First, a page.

Quoted text here. Click to load it

For that type of data access, hashes are ideal. The "indices" are
strings, and the values are also strings. Here is a hash that
encapsulates the data shown above:

my %hash = ( 'MED' => 'FAM', 'DEN' => 'FAM', 'VIS' => 'EE' );

The pattern is key => value. The value of the MED key is retrieved by

For multiple dependents, you can use an array of hash references, one
for each person. The elements of the array must be references, not the
hashes themselves, as array elements must be scalars.

See 'perldoc perldata' for simple data types
and 'perldoc perldsc' for more complex data structures.

----== Posted via Newsfeeds.Com - Unlimited-Uncensored-Secure Usenet News==---- The #1 Newsgroup Service in the World! >100,000
---= East/West-Coast Server Farms - Total Privacy via Encryption =---

Re: Selecting a variable - Newbie question wrote:
Quoted text here. Click to load it

There should be quotes around those. Or you could use the qw construct:

@cov = qw(MED DEV NIS); ## note space, not comma!

Quoted text here. Click to load it

You have two arrays that are positionally correlated.  It would probably
be best to turn them into the corresponding hash.  It is easy to do that
with a hash slice:

my %hash;
@hash = @lvl;

Quoted text here. Click to load it

If you want to keep it with the correlated arrays, rather than then using
a hash, then it would be something like:

foreach my $cov_indx (0..$#cov) {
  if ($lvl[$cov_indx] eq 'FAM') {
    print "Dependent has $cov[$cov_indx] coverage\n"

But I'd strongly recommend the hash method instead.


-------------------- http://NewsReader.Com/ --------------------
Usenet Newsgroup Service                        $9.95/Month 30GB

Re: Selecting a variable - Newbie question wrote:
Quoted text here. Click to load it
It sound to me as if you should really be using a relational database
for this work, the sort of things you are doing fit almost exactly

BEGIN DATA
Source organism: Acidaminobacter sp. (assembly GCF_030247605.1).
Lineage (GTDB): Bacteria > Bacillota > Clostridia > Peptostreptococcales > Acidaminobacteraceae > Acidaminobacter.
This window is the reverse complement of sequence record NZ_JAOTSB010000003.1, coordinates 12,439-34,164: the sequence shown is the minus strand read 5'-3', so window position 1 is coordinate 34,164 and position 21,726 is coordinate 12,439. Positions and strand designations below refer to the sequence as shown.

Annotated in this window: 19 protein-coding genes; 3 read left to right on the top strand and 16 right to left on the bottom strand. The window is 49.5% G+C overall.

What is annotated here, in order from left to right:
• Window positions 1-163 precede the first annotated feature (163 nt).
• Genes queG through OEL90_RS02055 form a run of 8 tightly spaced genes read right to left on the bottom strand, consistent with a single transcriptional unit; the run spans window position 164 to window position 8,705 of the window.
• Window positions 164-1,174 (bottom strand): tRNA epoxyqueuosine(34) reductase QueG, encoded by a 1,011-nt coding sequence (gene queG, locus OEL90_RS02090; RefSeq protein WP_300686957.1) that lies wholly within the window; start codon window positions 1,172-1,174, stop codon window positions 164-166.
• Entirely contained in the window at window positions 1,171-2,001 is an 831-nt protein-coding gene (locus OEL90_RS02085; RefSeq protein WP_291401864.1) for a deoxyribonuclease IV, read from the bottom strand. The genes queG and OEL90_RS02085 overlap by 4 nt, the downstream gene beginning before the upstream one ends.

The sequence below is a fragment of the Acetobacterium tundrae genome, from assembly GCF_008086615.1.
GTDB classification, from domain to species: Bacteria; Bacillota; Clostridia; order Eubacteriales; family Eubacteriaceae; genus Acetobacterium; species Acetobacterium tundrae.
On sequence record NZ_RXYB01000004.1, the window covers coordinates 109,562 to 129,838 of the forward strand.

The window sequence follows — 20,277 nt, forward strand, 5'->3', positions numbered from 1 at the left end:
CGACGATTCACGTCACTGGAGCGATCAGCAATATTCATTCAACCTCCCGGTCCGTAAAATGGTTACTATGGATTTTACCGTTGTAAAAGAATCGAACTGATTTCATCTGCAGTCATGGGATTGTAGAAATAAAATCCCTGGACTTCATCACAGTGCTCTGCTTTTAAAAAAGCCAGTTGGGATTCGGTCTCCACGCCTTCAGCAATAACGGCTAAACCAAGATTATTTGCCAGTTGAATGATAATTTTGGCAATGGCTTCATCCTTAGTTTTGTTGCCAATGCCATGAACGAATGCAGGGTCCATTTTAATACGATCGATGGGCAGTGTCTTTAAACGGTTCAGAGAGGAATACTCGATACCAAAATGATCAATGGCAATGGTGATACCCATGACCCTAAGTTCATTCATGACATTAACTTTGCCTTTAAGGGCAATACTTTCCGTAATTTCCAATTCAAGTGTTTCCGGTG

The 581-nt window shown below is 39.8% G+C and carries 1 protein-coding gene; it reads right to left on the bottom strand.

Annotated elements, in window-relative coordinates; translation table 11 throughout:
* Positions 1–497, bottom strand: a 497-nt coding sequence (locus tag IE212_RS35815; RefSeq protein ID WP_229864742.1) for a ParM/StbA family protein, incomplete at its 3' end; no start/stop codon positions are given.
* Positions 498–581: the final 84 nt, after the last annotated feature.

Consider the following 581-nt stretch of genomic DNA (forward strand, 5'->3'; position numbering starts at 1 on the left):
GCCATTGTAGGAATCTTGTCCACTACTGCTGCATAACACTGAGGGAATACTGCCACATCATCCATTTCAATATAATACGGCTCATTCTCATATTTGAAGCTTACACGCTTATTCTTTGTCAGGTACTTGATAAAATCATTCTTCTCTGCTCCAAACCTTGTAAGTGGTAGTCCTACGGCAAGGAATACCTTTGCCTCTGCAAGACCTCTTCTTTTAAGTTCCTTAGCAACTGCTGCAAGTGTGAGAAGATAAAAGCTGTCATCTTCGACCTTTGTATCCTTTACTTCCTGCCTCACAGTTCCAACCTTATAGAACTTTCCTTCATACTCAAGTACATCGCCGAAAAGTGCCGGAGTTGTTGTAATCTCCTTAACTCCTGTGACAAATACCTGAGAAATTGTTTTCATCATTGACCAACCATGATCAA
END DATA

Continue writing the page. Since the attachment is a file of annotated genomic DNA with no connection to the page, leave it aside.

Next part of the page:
into the way a relational database works.

Chris Green

Re: Selecting a variable - Newbie question wrote:
Quoted text here. Click to load it

Do you have headers that describe which fields are 'cov' and which are 'plan'
and if not how do you determine the difference?

This may work (untested):

while ( <FILE> ) {

     my ( $name, @cov ) = unpack 'FORMAT?', $_;

     my @plan = splice @cov, @cov / 2;

     my ( $med_index ) = grep $cov[ $_ ] eq 'MED', 0 .. $#cov;

     print "$name $cov[$med_index] $plan[$med_index]\n";


use Perl;

Re: Selecting a variable - Newbie question wrote:
Quoted text here. Click to load it

Perl does not have "fields" or "field names". What _Perl_ data structure are
you using? The answer to that question determines how you would access this
data later.

Quoted text here. Click to load it

Again, Perl does not have fields. Your explanation may be clear to you, but
for anyone not familiar with your thought process it is gibberish.

Quoted text here. Click to load it

Fields have numbers? Is cov an array and $MED ) the index?
BTW: it is customary to use all-upper case variable names for file handles

Quoted text here. Click to load it

No, at least not to me I am afraid.


Re: Selecting a variable - Newbie question wrote:

Quoted text here. Click to load it

You appear to be trying to use symbolic references.  You've almost got
the syntax right but since you really do _not_ want to use symbolic
references I won't show you haw to fix it.

If you really want to shoot yourself in the foot then read the
documentation on references.

Always use the natural representation for things. The natural
reprentation of several scalar variables grouped together and accessed
by a numeric index is an array.

Site Timeline